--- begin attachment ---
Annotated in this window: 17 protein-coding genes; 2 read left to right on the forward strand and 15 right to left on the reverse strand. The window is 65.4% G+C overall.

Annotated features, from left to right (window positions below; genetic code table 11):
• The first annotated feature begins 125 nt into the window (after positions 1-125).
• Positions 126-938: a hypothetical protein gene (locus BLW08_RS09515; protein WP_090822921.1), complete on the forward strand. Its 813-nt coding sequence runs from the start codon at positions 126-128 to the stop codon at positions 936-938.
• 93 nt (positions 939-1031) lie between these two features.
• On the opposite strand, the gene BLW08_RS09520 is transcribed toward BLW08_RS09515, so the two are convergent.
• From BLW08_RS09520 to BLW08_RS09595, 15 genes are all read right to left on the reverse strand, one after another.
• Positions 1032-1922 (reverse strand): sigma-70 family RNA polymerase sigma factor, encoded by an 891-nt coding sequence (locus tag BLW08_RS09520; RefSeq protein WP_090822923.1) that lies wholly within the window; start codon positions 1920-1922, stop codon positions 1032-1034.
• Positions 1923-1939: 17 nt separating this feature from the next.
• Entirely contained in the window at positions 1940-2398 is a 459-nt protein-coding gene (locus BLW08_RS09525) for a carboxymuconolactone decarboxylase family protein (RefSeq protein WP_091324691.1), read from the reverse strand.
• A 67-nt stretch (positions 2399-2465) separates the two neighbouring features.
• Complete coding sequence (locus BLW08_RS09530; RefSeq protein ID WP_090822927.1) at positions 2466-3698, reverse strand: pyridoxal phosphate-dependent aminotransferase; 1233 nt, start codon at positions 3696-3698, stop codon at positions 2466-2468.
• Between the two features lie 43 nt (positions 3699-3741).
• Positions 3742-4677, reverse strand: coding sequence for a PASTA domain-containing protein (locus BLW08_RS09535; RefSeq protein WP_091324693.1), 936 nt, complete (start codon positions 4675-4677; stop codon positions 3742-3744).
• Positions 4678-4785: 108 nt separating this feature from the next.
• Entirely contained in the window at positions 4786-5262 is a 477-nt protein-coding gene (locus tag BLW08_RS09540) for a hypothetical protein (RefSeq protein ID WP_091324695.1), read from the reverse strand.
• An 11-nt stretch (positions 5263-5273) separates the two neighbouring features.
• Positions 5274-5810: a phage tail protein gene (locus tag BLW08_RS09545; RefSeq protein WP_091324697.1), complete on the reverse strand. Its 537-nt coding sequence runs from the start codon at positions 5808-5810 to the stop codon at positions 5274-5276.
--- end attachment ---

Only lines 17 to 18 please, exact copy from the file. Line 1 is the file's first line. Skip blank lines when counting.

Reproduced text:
• An 11-nt stretch (positions 5263-5273) separates the two neighbouring features.
• Positions 5274-5810: a phage tail protein gene (locus tag BLW08_RS09545; RefSeq protein WP_091324697.1), complete on the reverse strand. Its 537-nt coding sequence runs from the start codon at positions 5808-5810 to the stop codon at positions 5274-5276.